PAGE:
I'm in the middle of writing a very important blog post, which is to say, a blog post that I'm inspired to write, and we're coming up on the time for one of these conference calls I sometimes get invited to do. I usually blow them off, but I said I'd do this one, on the second inquiry, because it's John McCain. How can you not tap into a conference call with John McCain? You can ask him a question. Okay. Well. But the funny thing is: I've been thinking about it and I don't have a question. I mean, not a question I could ask him personally. And you can't exactly horse around. They say you're cantankerous. Are you too cantankerous to be President? To some extent, is cantankerousness a good thing in a President?
As you know, I'm big on the separation between blog and campaign. The bloggers are flattered by the appearance of access, and it must be worth it to the candidate to get publicity and a greater likelihood of favorable coverage. I resist all that, but I have called in. I'll let you know how it works out. I'm on music hold right now. The song: "I Think I'm Going Out of My Head."
ADDED: Now, we're in "listen only" mode, which means we're a captive audience for McCain's statement. He says he's going to be talking with bloggers like this every two weeks.
... He's just talking about where he's been, naming towns, and he declines to go on about any issues, saying he knows bloggers like to ask questions and goes right to the questions, which I appreciate.
... The first question is about going after bin Ladin, which McCain, of course, intends to do.
... The second question is about the bill on funding the war in Iraq. He says he'd veto it, not just because of the time limit, but because of the pork. "What does $25 million for peanut storage have to do with the war in Iraq?"
... Lorie Byrd compliments him for his form of expression, specifically the way he said "Lighten up and get a life." McCain says he's going to keep being himself and keep his sense of humor. He mentions having bloggers on the campaign bus. He's not going to blame the media if things don't go well for him.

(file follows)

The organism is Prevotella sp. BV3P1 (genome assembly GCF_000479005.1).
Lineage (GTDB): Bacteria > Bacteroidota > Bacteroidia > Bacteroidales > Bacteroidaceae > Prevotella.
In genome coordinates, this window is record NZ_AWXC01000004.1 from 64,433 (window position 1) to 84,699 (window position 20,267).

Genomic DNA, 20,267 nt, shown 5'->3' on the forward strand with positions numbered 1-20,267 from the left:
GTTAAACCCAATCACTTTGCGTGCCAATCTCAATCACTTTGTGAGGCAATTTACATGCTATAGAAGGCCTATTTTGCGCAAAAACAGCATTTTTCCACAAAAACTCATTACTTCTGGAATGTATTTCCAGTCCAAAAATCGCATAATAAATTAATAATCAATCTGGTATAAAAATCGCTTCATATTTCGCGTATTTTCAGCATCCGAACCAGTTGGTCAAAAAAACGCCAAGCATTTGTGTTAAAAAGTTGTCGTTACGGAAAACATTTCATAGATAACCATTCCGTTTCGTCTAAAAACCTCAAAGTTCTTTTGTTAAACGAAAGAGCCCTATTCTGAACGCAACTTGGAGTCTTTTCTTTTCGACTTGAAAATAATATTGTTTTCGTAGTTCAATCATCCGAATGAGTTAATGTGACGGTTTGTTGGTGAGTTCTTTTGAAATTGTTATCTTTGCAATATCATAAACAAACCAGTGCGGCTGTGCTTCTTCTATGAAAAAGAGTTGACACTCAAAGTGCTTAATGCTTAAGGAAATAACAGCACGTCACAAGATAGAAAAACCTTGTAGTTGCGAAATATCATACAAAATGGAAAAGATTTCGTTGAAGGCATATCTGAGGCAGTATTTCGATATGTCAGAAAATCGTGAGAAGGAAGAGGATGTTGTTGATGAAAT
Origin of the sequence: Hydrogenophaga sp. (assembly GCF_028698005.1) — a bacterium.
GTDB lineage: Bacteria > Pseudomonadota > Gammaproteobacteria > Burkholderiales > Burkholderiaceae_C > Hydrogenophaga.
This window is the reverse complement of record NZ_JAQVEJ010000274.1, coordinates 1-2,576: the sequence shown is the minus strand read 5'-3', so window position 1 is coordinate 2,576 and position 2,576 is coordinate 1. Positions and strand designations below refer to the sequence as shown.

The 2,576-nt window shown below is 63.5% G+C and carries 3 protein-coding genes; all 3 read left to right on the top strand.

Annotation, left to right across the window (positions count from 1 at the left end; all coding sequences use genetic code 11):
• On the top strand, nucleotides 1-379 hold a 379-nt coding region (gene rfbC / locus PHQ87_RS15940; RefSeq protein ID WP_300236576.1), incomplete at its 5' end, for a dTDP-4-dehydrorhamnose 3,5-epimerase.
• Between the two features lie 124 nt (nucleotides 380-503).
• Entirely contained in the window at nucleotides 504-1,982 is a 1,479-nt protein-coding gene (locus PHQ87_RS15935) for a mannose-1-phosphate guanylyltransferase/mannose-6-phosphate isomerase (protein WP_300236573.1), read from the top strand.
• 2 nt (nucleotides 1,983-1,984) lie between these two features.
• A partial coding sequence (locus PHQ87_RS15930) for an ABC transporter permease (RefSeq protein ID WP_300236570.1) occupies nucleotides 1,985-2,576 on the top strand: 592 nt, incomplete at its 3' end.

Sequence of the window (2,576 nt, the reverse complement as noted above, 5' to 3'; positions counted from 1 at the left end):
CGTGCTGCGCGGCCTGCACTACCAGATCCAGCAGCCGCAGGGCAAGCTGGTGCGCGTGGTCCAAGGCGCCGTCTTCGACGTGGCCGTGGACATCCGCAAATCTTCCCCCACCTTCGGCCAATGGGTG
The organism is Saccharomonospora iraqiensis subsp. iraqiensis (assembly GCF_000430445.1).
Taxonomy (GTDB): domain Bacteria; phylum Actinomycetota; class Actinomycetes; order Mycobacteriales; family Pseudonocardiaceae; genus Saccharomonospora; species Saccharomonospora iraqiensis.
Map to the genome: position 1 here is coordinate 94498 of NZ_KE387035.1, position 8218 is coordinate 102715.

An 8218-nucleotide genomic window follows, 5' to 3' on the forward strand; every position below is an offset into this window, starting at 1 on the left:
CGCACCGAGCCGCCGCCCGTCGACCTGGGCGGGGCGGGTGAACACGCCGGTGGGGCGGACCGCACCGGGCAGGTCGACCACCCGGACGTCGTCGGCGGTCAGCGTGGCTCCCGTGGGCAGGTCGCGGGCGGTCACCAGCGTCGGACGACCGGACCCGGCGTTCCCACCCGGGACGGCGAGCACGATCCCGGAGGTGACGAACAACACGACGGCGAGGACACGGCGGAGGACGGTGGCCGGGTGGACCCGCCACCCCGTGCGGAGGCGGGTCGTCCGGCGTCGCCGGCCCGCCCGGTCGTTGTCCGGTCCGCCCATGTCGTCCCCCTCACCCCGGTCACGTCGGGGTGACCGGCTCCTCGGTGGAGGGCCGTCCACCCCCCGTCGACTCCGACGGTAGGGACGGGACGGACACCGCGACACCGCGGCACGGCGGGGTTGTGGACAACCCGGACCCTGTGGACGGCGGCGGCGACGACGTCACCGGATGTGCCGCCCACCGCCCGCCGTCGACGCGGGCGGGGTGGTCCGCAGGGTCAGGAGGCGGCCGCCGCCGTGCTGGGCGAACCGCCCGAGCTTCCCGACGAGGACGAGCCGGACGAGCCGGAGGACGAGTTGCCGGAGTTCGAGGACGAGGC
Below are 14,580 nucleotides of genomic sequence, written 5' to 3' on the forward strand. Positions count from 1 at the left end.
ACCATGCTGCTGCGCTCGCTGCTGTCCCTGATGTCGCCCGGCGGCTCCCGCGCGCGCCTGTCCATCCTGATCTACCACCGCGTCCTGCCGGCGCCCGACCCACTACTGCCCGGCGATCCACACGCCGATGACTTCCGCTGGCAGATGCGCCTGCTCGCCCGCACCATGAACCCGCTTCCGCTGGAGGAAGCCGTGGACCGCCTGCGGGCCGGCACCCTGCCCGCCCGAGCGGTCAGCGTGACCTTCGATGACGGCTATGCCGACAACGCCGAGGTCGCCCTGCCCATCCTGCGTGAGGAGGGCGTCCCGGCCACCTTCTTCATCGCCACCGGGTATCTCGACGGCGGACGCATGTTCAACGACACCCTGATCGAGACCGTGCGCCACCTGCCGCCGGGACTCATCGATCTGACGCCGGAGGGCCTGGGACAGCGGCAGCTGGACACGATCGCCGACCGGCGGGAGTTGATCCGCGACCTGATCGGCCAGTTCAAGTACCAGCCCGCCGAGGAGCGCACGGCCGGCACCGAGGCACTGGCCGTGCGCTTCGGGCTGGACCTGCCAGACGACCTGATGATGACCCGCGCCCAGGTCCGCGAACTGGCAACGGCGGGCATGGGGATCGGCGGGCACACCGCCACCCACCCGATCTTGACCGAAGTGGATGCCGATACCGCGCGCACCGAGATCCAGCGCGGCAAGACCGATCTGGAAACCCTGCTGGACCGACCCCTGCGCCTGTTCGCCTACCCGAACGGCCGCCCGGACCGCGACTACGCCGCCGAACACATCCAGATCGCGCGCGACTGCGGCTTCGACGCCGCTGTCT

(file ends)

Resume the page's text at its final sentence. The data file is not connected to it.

... Ah. I got my question in just now, which was to invite him to talk about what sort of person he would put on the Supreme Court, and specifically if he would strengthen a conservative majority or if he would work with liberals and others who care about preserving the balance that we've had on the Court for so long. He said he wanted, above all, a person with "a proven record of strict construction." This is "probably a conservative position, but," he said, "I'm proud of that position." He wants judges who won't "legislate." Then, he added that "this is new" and something we may not have heard: he'd like someone who had not just judicial experience but also "some other life experiences," such as time in the military, in a corporation, or in a small business. He would like to see "not just vast judicial knowledge, but also knowledge of the world."
... Someone asks about the Electoral College and what new states could be put in play. He emphasizes California and also mentions Pennsylvania and New York. "We gotta put more states in play."
... Someone asks about taxes and I can't hear it, but I can hear the answer, which includes a description of how taxes are collected in Estonia. You go onto a website that informs you what you owe, and you click "yes" or "no." They have nearly 100% compliance. I liked that detail.
... These notes don't cover everything that was asked. He took a lot, answered them all seriously, and sounded sharp and serious and not pompous. Several times he finished the answer with "see my point?" All together, he spoke to us for more than half an hour, nearly all of it on the questions.
So, was I coopted?